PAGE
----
3 Count: Who’s Next?

Got any suggestions for the 3 Count. Let me know via Twitter @plagiarismtoday.

1: Hollywood Takes OpenBitTorrent’s ISP to Court

First off today, now that The Pirate Bay’s tracker has shut down, though in its case to force users to use decentralized methods of downloading, the movie studios have turned their attention to other prominent trackers including OpenBitTorrent, which has had its hosting company receive a lawsuit from the various movie studios.

OpenBitTorrent is a different kind of tracker in that it is not connected to a site or search engine, but is rather just a service that connects peers based upon has values. The site also has a DMCA-style notice and takedown procedure that enables copyright holders to disable access to copyrighted files.

Their hosting company, Swedish outfit Portlane, was sued by Hollywood studios, who claim that it is merely a “rebranded” version of The Pirate Bay.

More to come on this lawsuit in the future.

2: Judge Sets February Hearing for New Google Books Deal

Next up today, the judge in the Google Book Search case has given tentative approval to the new settlement, which was unveiled last week, by laying out a schedule for the approval process.

The original settlement, which would have allowed Google to scan, display and sell copies of in-copyright but out-of-print works, was shot down following criticisms from the U.S. Department of Justice. The revised settlement, which loosens restrictions on scanned works, has greater consideration for international authors and changes to scope of the class action lawsuit, has done little to appease the harshest critics but still seems to have been widely welcomed.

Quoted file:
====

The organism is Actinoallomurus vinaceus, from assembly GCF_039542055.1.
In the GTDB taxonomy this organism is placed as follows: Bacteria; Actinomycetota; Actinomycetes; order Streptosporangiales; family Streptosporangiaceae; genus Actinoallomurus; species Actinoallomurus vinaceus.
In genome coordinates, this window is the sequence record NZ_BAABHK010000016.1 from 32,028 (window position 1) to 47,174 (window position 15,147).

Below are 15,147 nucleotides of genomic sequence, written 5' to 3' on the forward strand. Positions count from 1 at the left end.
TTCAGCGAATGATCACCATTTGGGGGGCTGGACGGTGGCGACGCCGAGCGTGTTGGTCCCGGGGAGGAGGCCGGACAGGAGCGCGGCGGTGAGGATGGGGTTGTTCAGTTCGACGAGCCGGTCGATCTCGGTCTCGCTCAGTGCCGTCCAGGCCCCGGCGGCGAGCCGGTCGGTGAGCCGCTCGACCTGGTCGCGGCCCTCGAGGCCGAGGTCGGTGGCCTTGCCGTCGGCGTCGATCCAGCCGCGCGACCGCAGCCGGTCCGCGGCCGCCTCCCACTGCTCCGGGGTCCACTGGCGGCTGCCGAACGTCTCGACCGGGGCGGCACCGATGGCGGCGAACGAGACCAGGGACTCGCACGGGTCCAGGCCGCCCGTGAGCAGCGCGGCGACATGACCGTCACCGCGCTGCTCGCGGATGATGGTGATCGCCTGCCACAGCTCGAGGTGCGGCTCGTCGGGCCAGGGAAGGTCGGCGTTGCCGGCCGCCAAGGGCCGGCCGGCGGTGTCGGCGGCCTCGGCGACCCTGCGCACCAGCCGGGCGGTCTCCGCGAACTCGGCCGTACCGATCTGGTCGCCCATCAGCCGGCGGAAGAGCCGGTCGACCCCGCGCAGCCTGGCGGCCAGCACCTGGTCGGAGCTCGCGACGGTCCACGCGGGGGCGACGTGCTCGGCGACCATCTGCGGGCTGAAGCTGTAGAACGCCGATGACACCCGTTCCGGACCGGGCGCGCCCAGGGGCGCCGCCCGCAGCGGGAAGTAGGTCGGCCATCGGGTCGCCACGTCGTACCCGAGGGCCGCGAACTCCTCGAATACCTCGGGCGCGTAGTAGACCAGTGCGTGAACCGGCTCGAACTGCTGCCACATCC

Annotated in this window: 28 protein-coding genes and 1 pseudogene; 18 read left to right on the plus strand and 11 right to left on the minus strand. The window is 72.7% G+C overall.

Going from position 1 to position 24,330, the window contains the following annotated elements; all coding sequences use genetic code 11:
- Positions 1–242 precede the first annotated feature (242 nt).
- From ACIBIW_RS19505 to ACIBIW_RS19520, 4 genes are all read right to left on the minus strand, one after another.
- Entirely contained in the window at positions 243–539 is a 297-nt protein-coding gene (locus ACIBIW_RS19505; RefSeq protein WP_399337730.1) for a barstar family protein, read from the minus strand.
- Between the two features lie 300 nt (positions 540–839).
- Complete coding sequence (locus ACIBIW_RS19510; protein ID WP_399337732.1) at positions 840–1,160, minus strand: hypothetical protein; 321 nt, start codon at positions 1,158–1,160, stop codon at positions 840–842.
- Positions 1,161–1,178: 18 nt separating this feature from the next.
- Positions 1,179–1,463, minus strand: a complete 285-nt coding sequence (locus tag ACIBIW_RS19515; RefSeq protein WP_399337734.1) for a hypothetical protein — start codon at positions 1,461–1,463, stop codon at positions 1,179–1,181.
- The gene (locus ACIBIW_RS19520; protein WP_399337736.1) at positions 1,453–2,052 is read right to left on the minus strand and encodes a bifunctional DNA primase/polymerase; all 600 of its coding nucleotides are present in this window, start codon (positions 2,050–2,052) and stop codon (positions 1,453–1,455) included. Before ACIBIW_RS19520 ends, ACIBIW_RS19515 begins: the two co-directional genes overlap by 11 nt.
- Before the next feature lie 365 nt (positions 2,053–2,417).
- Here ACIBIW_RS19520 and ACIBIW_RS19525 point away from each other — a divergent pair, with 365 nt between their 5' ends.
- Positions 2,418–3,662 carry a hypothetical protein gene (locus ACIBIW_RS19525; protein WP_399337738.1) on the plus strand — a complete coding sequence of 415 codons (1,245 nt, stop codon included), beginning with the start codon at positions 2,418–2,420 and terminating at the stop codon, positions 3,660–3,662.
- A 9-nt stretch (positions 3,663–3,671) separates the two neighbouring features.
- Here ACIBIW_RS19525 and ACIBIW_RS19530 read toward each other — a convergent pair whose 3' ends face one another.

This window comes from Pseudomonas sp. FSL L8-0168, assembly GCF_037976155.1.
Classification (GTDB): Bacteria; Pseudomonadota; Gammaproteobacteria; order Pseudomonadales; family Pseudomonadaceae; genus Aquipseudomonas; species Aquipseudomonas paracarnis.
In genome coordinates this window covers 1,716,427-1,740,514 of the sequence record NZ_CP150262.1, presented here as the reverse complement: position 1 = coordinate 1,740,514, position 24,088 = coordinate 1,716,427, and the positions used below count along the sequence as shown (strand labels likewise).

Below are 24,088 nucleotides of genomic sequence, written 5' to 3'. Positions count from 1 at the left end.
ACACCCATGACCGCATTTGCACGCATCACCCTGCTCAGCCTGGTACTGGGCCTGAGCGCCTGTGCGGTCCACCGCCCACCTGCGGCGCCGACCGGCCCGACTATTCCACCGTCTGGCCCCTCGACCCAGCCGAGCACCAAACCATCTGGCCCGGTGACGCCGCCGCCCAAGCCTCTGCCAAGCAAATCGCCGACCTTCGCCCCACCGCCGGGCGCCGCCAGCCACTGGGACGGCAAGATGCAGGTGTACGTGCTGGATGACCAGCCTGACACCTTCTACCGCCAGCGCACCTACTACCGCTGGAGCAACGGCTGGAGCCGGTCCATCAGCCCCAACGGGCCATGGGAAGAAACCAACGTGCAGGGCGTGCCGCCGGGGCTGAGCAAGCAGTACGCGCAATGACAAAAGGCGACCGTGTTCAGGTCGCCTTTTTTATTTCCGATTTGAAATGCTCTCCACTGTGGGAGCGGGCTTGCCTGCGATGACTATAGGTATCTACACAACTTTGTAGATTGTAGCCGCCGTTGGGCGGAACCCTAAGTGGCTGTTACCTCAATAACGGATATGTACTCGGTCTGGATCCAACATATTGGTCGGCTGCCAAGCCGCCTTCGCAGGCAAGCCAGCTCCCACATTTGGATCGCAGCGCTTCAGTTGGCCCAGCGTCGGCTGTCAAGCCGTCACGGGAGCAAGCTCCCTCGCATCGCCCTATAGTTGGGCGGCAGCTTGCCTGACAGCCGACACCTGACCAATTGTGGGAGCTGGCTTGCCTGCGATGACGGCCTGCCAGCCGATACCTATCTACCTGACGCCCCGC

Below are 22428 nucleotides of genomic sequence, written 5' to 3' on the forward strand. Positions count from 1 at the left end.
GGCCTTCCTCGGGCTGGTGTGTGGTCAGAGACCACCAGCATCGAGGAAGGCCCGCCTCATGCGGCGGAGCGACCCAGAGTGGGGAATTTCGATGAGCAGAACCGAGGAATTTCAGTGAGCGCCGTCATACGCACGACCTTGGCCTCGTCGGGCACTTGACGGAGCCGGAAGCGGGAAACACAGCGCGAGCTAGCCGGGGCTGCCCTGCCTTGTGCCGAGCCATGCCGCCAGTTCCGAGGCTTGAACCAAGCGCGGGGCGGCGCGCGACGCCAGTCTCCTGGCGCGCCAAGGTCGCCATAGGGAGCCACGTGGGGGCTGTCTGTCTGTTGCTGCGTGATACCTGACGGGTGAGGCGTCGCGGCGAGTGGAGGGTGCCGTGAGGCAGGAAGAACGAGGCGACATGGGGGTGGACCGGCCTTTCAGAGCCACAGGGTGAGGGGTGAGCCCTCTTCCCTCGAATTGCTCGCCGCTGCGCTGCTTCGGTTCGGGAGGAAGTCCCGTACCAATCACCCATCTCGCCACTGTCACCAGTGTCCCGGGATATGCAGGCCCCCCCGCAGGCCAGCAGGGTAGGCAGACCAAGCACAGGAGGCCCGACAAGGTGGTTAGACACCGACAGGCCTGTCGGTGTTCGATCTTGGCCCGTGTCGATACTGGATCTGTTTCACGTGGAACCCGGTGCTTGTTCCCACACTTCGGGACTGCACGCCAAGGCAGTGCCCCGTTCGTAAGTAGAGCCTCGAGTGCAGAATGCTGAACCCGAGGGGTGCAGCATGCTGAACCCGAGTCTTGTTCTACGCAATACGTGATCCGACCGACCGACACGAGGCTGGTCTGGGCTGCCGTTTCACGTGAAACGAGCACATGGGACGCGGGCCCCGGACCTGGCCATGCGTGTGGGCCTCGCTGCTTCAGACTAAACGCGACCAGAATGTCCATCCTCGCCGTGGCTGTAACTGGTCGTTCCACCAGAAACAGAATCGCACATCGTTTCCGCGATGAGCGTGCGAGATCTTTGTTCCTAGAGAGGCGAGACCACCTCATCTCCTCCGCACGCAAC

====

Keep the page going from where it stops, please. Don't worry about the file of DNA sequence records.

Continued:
The new timetable puts a deadline of January 28th to file objections to the settlement and sets a date for a final hearing on February 18. Those who wish to opt out of the settlement and retain their right to sue Google will need do so by January 28.

It is worth noting that these deadlines are much faster than the ones given the first time around, largely due to the fact that the case has been ongoing for so long.

3: Japan Set To Extend Posthumous Copyright

Finally today, newly-elected Japanese Prime Minister Yukio Hatoyama has vowed to extend the posthumous copyright protection on compositions from 50 to 70 years, as he had promised to do during the campaign.

The announcement came at a speech to the Japanese composers and authors’ society during an event celebrating the 70th anniversary of the group

There was no timetable announced for passing this extension.


That’s it for the three count today. We will be back tomorrow with three more copyright links. If you have a link that you want to suggest a link for the column or have any proposals to make it better. Feel free to leave a comment or send me an email. I hope to hear from you.

Want the Full Story?

Tune in every Saturday morning for the live recording of the Copyright 2.0 Show or wait and get the edited version Monday morning right here on Plagiarism Today.

Want to Reuse or Republish this Content?

If you want to feature this article in your site, classroom or elsewhere, just let us know! We usually grant permission within 24 hours.

Click Here to Get Permission for Free